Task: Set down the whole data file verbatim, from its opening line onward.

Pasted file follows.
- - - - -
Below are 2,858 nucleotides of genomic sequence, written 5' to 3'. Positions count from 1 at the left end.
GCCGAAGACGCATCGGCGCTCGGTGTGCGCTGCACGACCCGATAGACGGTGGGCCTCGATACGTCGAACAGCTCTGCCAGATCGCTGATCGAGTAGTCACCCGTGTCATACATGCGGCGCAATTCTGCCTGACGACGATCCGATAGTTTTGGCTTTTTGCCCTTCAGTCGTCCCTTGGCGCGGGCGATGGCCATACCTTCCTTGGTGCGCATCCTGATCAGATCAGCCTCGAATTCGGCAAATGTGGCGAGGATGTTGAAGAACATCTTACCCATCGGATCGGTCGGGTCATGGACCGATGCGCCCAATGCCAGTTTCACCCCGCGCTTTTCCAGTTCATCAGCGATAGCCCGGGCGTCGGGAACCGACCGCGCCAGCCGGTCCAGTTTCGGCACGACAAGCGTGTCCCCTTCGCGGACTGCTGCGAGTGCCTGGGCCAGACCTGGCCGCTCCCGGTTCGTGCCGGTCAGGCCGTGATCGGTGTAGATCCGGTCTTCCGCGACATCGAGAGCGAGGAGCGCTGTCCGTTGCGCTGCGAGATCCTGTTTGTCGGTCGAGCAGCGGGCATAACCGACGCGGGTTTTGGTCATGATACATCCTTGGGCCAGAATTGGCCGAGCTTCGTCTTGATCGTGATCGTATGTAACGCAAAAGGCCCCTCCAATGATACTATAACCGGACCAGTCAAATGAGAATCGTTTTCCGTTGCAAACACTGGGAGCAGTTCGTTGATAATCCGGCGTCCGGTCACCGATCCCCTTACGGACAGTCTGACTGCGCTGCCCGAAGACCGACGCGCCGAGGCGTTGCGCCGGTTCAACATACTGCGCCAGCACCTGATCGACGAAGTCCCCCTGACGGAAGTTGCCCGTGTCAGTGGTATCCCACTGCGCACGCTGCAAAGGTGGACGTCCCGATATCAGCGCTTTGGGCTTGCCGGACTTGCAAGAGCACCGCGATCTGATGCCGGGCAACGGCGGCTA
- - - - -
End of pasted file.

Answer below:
Below are 2,858 nucleotides of genomic sequence, written 5' to 3'. Positions count from 1 at the left end.
GCCGAAGACGCATCGGCGCTCGGTGTGCGCTGCACGACCCGATAGACGGTGGGCCTCGATACGTCGAACAGCTCTGCCAGATCGCTGATCGAGTAGTCACCCGTGTCATACATGCGGCGCAATTCTGCCTGACGACGATCCGATAGTTTTGGCTTTTTGCCCTTCAGTCGTCCCTTGGCGCGGGCGATGGCCATACCTTCCTTGGTGCGCATCCTGATCAGATCAGCCTCGAATTCGGCAAATGTGGCGAGGATGTTGAAGAACATCTTACCCATCGGATCGGTCGGGTCATGGACCGATGCGCCCAATGCCAGTTTCACCCCGCGCTTTTCCAGTTCATCAGCGATAGCCCGGGCGTCGGGAACCGACCGCGCCAGCCGGTCCAGTTTCGGCACGACAAGCGTGTCCCCTTCGCGGACTGCTGCGAGTGCCTGGGCCAGACCTGGCCGCTCCCGGTTCGTGCCGGTCAGGCCGTGATCGGTGTAGATCCGGTCTTCCGCGACATCGAGAGCGAGGAGCGCTGTCCGTTGCGCTGCGAGATCCTGTTTGTCGGTCGAGCAGCGGGCATAACCGACGCGGGTTTTGGTCATGATACATCCTTGGGCCAGAATTGGCCGAGCTTCGTCTTGATCGTGATCGTATGTAACGCAAAAGGCCCCTCCAATGATACTATAACCGGACCAGTCAAATGAGAATCGTTTTCCGTTGCAAACACTGGGAGCAGTTCGTTGATAATCCGGCGTCCGGTCACCGATCCCCTTACGGACAGTCTGACTGCGCTGCCCGAAGACCGACGCGCCGAGGCGTTGCGCCGGTTCAACATACTGCGCCAGCACCTGATCGACGAAGTCCCCCTGACGGAAGTTGCCCGTGTCAGTGGTATCCCACTGCGCACGCTGCAAAGGTGGACGTCCCGATATCAGCGCTTTGGGCTTGCCGGACTTGCAAGAGCACCGCGATCTGATGCCGGGCAACGGCGGCTA